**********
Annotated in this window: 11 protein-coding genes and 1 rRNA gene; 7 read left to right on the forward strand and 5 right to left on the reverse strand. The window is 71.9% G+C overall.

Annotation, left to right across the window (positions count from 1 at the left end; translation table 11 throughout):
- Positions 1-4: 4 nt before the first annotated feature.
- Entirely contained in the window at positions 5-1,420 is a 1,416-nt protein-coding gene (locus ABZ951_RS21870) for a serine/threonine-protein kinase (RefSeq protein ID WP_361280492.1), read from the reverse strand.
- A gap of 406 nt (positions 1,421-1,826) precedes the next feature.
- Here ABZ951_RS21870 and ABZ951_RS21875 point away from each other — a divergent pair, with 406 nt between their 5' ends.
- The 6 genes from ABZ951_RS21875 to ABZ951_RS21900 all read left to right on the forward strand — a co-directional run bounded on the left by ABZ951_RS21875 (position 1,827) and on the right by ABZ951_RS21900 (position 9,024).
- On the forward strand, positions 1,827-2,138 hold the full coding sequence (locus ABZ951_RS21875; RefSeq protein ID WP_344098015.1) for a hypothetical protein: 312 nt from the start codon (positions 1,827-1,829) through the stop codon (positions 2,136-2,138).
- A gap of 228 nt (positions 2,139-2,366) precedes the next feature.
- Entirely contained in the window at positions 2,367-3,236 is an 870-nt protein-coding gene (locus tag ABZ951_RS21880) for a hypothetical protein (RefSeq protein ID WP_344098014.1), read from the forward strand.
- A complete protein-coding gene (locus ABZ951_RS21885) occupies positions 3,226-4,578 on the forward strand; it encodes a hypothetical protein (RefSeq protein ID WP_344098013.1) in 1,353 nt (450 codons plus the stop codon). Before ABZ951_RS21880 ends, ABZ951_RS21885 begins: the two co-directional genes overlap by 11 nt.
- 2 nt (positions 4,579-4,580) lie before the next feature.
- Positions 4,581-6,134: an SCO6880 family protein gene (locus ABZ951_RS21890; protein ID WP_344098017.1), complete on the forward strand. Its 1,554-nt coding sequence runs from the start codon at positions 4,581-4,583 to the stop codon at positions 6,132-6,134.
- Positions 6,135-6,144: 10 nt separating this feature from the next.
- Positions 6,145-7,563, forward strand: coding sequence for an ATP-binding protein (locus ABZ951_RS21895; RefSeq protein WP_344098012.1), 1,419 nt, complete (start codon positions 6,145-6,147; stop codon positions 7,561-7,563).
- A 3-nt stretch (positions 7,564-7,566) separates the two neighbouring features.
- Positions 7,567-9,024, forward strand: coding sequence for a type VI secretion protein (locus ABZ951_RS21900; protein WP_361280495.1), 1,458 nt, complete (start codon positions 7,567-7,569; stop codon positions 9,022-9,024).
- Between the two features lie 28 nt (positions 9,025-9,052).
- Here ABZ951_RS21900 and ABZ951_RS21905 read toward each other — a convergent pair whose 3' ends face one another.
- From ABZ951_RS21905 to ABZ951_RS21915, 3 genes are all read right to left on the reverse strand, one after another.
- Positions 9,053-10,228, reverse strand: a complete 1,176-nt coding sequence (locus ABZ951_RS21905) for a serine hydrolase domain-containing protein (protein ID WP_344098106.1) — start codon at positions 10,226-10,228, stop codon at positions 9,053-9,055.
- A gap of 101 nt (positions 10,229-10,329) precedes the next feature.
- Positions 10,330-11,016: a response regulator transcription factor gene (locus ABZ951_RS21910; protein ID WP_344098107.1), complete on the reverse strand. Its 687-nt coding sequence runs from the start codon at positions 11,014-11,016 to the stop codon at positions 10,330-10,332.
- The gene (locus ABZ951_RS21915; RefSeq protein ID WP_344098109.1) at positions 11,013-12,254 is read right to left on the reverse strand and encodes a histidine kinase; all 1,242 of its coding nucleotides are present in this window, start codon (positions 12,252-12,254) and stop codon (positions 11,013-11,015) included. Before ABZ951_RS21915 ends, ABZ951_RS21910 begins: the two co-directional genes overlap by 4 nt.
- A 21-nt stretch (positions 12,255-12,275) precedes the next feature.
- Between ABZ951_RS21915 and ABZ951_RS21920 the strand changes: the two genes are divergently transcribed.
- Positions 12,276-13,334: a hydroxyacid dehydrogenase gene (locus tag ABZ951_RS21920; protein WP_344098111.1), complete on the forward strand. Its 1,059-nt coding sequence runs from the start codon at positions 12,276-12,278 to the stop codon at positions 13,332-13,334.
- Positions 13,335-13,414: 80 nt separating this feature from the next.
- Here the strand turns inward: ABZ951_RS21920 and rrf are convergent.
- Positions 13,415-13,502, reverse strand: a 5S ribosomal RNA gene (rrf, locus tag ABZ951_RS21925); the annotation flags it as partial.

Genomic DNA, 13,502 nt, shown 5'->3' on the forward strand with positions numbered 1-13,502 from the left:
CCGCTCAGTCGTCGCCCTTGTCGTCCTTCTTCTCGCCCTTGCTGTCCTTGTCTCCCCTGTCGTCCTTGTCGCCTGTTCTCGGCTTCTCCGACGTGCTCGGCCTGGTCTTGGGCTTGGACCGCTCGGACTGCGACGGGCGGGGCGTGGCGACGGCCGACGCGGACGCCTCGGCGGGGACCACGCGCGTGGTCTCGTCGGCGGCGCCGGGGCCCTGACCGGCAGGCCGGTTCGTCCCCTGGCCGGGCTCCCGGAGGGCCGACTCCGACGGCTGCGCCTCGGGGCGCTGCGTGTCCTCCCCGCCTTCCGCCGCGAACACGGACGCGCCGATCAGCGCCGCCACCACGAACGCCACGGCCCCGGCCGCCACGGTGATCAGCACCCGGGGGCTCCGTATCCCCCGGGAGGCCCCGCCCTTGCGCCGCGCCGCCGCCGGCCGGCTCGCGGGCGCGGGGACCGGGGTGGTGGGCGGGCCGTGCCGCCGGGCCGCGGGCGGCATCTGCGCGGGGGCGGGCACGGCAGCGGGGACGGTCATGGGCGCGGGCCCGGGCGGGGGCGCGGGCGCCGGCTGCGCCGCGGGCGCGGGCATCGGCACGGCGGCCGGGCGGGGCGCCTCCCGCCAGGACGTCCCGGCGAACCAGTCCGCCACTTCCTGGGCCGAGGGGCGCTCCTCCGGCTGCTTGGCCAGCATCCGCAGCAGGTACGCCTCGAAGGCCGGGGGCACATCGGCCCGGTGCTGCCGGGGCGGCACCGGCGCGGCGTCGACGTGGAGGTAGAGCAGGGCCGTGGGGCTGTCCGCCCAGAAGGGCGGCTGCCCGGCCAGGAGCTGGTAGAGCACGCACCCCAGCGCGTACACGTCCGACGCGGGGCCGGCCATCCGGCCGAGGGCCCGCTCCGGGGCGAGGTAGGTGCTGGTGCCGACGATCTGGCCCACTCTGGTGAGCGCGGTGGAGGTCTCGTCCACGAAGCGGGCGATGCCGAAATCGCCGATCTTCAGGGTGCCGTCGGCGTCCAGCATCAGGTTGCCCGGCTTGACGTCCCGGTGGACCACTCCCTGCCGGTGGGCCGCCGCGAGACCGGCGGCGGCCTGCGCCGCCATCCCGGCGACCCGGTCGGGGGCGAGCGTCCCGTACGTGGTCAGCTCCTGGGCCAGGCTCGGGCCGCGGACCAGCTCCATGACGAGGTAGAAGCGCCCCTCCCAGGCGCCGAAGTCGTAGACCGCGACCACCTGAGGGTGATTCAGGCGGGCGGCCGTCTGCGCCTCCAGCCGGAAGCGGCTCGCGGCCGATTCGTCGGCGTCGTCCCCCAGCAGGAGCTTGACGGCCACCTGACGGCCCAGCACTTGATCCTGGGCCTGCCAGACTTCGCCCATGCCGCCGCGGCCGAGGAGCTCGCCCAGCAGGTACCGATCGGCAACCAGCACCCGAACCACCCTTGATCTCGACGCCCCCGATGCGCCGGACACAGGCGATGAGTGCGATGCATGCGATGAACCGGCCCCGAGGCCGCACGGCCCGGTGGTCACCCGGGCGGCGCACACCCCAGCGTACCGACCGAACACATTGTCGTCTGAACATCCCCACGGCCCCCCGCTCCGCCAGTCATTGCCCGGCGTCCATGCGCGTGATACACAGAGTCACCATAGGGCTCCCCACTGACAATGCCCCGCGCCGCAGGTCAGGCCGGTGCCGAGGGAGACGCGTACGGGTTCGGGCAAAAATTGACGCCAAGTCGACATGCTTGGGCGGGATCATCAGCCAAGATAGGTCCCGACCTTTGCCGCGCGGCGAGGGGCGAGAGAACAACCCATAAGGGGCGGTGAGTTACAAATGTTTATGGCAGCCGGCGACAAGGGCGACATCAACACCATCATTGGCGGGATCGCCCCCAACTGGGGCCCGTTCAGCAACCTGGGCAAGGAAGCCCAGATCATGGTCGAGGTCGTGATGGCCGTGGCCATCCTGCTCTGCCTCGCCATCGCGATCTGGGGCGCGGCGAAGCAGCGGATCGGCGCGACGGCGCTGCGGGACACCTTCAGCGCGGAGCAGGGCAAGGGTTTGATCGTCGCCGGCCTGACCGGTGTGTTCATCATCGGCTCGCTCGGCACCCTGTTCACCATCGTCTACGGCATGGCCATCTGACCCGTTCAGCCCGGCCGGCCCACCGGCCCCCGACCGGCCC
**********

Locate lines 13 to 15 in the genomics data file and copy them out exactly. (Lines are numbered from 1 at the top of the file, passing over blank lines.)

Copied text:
- Positions 4,581-6,134: an SCO6880 family protein gene (locus ABZ951_RS21890; protein ID WP_344098017.1), complete on the forward strand. Its 1,554-nt coding sequence runs from the start codon at positions 4,581-4,583 to the stop codon at positions 6,132-6,134.
- Positions 6,135-6,144: 10 nt separating this feature from the next.
- Positions 6,145-7,563, forward strand: coding sequence for an ATP-binding protein (locus ABZ951_RS21895; RefSeq protein WP_344098012.1), 1,419 nt, complete (start codon positions 6,145-6,147; stop codon positions 7,561-7,563).